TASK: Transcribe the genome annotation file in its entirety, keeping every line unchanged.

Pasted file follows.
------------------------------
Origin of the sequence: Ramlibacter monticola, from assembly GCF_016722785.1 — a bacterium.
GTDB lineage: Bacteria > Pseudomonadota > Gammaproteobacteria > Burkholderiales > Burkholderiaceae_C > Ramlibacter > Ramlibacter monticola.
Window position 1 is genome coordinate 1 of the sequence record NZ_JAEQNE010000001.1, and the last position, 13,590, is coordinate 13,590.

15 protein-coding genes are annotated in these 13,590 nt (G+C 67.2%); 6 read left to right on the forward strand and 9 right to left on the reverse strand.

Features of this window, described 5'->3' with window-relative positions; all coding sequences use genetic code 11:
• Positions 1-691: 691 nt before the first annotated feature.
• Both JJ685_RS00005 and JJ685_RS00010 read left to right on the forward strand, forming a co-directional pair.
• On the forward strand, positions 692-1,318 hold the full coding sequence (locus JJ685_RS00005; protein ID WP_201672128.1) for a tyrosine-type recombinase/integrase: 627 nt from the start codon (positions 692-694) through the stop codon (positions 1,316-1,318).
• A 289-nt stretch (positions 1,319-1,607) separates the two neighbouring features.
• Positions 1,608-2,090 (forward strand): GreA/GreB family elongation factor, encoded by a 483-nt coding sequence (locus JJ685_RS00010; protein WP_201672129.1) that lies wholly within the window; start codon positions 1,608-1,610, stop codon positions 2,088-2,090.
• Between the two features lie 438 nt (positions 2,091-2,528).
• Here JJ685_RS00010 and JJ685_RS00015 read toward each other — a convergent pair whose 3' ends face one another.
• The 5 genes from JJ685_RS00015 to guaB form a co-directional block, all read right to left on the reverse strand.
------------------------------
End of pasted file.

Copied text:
Origin of the sequence: Ramlibacter monticola, from assembly GCF_016722785.1 — a bacterium.
GTDB lineage: Bacteria > Pseudomonadota > Gammaproteobacteria > Burkholderiales > Burkholderiaceae_C > Ramlibacter > Ramlibacter monticola.
Window position 1 is genome coordinate 1 of the sequence record NZ_JAEQNE010000001.1, and the last position, 13,590, is coordinate 13,590.

15 protein-coding genes are annotated in these 13,590 nt (G+C 67.2%); 6 read left to right on the forward strand and 9 right to left on the reverse strand.

Features of this window, described 5'->3' with window-relative positions; all coding sequences use genetic code 11:
• Positions 1-691: 691 nt before the first annotated feature.
• Both JJ685_RS00005 and JJ685_RS00010 read left to right on the forward strand, forming a co-directional pair.
• On the forward strand, positions 692-1,318 hold the full coding sequence (locus JJ685_RS00005; protein ID WP_201672128.1) for a tyrosine-type recombinase/integrase: 627 nt from the start codon (positions 692-694) through the stop codon (positions 1,316-1,318).
• A 289-nt stretch (positions 1,319-1,607) separates the two neighbouring features.
• Positions 1,608-2,090 (forward strand): GreA/GreB family elongation factor, encoded by a 483-nt coding sequence (locus JJ685_RS00010; protein WP_201672129.1) that lies wholly within the window; start codon positions 1,608-1,610, stop codon positions 2,088-2,090.
• Between the two features lie 438 nt (positions 2,091-2,528).
• Here JJ685_RS00010 and JJ685_RS00015 read toward each other — a convergent pair whose 3' ends face one another.
• The 5 genes from JJ685_RS00015 to guaB form a co-directional block, all read right to left on the reverse strand.